More broadly, business leaders need to give more attention to the purpose of business and their responsibilities to different stakeholders. Similarly, there needs to be far greater focus on organisational culture: “the way we do business around here.” Many of us will have heard the maxim that “culture eats strategy for breakfast.” I would add: Purpose, without positive supporting and enabling culture, goes hungry.

There are several dimensions of a positive, sustainable culture. These include making innovation and sustainability synonymous; being empowering and enabling; open, accountable and transparent; and being ethical and responsible.

A recent World Economic Forum blog (April 6th 2021) was headed: “Why we need social intrapreneurs more than ever during COVID-19.” The blog draws on a report from the Schwab Foundation for Social Entrepreneurship, Yunus Social Business and Porticus: “Business as Unusual” which presents best practices from social intrapreneurs: employees who are working to address environmental or social problems. It also shows how businesses can facilitate social intrapreneurism.

Apart from promoting social intrapreneurism, an effective culture can be encouraged by recruitment, induction and promotion in line with the values of the organisation. More broadly, who gets recognised and for what, within the organisation matters. Boards have a critical role to play in defining the desired culture of the organisation and for checking to see whether reality matches aspiration.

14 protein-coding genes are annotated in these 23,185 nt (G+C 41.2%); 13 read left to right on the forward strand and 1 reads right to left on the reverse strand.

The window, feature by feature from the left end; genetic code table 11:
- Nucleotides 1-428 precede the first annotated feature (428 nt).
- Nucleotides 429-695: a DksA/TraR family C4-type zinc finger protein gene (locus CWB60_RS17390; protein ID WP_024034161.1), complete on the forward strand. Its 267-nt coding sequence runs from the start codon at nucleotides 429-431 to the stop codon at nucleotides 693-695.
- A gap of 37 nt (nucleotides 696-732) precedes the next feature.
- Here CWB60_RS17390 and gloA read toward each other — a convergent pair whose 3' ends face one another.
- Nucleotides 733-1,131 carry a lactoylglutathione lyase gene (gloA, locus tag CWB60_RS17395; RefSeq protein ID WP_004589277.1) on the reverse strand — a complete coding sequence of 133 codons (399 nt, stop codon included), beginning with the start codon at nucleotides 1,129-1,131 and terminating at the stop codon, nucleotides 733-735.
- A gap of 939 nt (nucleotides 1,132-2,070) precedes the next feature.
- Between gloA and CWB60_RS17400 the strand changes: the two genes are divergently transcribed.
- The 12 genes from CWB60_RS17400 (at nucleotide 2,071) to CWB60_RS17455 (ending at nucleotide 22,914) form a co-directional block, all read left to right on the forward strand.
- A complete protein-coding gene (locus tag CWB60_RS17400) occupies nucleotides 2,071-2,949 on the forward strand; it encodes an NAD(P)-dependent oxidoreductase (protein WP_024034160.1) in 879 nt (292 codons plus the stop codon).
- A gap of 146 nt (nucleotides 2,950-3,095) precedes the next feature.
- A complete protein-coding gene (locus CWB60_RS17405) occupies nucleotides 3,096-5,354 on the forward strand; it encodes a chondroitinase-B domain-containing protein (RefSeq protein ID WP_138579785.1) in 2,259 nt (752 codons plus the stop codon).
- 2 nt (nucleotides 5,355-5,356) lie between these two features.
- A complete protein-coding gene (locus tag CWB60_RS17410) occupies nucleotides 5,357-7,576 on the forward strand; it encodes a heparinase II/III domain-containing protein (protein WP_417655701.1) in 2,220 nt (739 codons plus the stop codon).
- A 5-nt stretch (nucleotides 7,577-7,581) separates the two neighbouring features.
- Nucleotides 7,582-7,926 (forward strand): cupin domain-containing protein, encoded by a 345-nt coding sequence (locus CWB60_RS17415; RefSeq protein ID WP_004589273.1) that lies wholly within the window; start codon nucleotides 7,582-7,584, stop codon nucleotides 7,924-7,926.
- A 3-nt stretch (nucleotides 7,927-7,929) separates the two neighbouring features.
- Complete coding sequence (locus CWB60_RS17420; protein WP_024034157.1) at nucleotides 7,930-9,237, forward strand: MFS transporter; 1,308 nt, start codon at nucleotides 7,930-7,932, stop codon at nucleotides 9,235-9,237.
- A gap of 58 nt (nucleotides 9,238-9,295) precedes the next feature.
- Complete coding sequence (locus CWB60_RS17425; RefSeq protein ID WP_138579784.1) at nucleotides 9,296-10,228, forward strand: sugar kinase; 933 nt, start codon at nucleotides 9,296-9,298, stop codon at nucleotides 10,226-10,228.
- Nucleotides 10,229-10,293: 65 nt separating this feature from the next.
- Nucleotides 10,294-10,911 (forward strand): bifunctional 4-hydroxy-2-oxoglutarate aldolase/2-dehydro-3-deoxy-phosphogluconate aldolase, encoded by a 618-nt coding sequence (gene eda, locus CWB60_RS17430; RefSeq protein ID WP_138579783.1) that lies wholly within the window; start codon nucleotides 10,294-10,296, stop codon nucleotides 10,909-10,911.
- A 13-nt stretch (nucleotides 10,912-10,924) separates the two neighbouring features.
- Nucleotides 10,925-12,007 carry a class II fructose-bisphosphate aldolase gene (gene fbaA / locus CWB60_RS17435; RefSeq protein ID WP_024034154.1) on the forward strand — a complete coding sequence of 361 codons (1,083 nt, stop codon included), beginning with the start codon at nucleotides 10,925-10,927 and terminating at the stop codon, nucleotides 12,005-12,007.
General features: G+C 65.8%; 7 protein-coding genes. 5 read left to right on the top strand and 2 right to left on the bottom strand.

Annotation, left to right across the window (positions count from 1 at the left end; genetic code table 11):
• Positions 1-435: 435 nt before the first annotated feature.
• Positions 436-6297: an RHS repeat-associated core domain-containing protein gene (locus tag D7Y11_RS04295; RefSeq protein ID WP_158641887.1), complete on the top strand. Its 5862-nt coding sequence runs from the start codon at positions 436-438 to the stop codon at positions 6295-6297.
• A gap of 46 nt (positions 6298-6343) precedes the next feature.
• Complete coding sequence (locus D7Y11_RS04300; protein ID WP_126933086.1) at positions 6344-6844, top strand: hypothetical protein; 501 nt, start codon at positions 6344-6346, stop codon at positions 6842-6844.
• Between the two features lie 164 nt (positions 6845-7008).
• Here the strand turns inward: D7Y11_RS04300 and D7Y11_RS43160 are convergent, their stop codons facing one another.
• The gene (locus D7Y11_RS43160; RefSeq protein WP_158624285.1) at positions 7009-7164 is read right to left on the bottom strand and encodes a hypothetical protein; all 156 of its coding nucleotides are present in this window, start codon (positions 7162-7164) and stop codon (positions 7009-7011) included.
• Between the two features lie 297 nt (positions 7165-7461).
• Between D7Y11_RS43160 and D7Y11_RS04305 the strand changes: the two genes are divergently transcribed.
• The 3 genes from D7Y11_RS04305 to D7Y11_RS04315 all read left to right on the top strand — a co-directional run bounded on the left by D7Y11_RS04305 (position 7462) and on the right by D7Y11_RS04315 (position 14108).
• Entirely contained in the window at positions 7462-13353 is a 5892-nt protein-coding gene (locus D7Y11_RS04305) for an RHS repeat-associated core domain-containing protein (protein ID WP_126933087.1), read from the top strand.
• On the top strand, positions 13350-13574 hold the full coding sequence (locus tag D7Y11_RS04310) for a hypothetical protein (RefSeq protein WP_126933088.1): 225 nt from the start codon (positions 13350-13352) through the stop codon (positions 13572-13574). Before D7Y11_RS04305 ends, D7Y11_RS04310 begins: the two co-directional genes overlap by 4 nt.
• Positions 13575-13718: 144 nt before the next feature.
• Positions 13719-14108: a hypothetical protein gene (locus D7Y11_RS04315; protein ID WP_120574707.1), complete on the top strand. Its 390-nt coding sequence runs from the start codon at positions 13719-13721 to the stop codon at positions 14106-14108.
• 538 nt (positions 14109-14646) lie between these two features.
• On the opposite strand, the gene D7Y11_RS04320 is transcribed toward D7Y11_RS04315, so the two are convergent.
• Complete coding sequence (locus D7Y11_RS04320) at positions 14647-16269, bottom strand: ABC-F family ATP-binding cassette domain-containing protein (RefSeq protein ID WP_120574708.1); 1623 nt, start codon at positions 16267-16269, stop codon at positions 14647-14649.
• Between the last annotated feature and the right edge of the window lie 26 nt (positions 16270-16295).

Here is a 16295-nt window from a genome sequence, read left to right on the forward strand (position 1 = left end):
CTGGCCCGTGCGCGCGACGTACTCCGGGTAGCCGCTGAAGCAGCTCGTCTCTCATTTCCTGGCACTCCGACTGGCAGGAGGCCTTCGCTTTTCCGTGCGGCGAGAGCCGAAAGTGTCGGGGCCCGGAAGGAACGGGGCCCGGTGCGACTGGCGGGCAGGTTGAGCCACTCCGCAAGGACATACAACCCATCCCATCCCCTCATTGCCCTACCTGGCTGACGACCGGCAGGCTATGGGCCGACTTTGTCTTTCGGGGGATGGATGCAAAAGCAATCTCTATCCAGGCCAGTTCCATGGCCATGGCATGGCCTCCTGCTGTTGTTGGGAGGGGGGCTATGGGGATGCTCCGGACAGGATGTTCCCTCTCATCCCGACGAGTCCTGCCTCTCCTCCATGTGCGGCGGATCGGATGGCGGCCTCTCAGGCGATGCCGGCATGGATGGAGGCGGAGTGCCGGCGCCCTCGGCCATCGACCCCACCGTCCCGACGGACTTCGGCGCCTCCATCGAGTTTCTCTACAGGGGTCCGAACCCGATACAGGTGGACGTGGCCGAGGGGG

International media right now is full of speculation about the shape of the post-Coronavirus world. Some argue “everything will change – nothing will be the same again.” Others question whether, in the longer-term, much will really change. Personally, I subscribe to neither of these extremes. I suspect there will be many changes (for example, more flexible and remote working, more tele-conferencing, greater reliance on more local supply chains and faster adoption of Circular Economy models, more Schumpeterian Creative destruction as industries like aviation readjust to the post COVID-19 world).

What really interests me, are those positive changes towards more responsible, ethical business and sustainable development, that could be achieved after the pandemic, if men and women of goodwill show determination and collaboration to champion them. I hope we will be able to meet in Manila later in the year for the AFES conference and debate these issues face to face. Meantime, this blog platform is an opportunity to share ideas and issues from around the world and I congratulate the AFES team for taking this initiative.

David is Emeritus Professor of Corporate Responsibility at Cranfield School of Management in the UK, chairman of the Institute of Business Ethics, author of numerous books on Responsible Business and Corporate Sustainability and a regular speaker at AFES.

Keep in touch with David here | www.DavidGrayson.net | Twitter: @DavidGrayson_

Check out his sessions at AFES 2018 below!

Keynote: The Future of Corporate Responsibility

Debate: Good Governance: Part 1, Part 2, Part 3

Moderated Sessions: Will Robots Replace Humans? Part 1, Part 2 , Part 3, Part 4 

Moderated Sessions: Smart City: Part 1, Part 2, Part 3, Part 4